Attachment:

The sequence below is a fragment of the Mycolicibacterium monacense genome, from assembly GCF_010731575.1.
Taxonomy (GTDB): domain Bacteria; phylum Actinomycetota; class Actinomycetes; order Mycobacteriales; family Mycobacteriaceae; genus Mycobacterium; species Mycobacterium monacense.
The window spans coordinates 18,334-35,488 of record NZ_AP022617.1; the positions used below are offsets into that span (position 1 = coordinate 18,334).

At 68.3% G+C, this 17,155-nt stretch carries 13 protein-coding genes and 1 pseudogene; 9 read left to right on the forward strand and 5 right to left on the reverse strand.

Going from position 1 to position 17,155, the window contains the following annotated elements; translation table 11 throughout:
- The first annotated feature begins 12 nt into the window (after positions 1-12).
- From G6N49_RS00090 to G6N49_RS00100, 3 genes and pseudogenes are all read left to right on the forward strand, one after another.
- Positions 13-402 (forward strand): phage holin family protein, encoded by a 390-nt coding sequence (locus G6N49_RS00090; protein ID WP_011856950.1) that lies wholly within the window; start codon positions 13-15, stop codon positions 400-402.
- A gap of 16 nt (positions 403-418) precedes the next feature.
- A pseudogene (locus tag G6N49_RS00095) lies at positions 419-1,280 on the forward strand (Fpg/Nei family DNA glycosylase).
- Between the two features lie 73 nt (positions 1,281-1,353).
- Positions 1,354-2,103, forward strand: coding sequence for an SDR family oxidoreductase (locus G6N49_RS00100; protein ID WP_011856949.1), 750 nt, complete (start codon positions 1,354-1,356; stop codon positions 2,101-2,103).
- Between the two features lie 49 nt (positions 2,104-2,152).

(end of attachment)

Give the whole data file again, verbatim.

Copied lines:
The sequence below is a fragment of the Mycolicibacterium monacense genome, from assembly GCF_010731575.1.
Taxonomy (GTDB): domain Bacteria; phylum Actinomycetota; class Actinomycetes; order Mycobacteriales; family Mycobacteriaceae; genus Mycobacterium; species Mycobacterium monacense.
The window spans coordinates 18,334-35,488 of record NZ_AP022617.1; the positions used below are offsets into that span (position 1 = coordinate 18,334).

At 68.3% G+C, this 17,155-nt stretch carries 13 protein-coding genes and 1 pseudogene; 9 read left to right on the forward strand and 5 right to left on the reverse strand.

Going from position 1 to position 17,155, the window contains the following annotated elements; translation table 11 throughout:
- The first annotated feature begins 12 nt into the window (after positions 1-12).
- From G6N49_RS00090 to G6N49_RS00100, 3 genes and pseudogenes are all read left to right on the forward strand, one after another.
- Positions 13-402 (forward strand): phage holin family protein, encoded by a 390-nt coding sequence (locus G6N49_RS00090; protein ID WP_011856950.1) that lies wholly within the window; start codon positions 13-15, stop codon positions 400-402.
- A gap of 16 nt (positions 403-418) precedes the next feature.
- A pseudogene (locus tag G6N49_RS00095) lies at positions 419-1,280 on the forward strand (Fpg/Nei family DNA glycosylase).
- Between the two features lie 73 nt (positions 1,281-1,353).
- Positions 1,354-2,103, forward strand: coding sequence for an SDR family oxidoreductase (locus G6N49_RS00100; protein ID WP_011856949.1), 750 nt, complete (start codon positions 1,354-1,356; stop codon positions 2,101-2,103).
- Between the two features lie 49 nt (positions 2,104-2,152).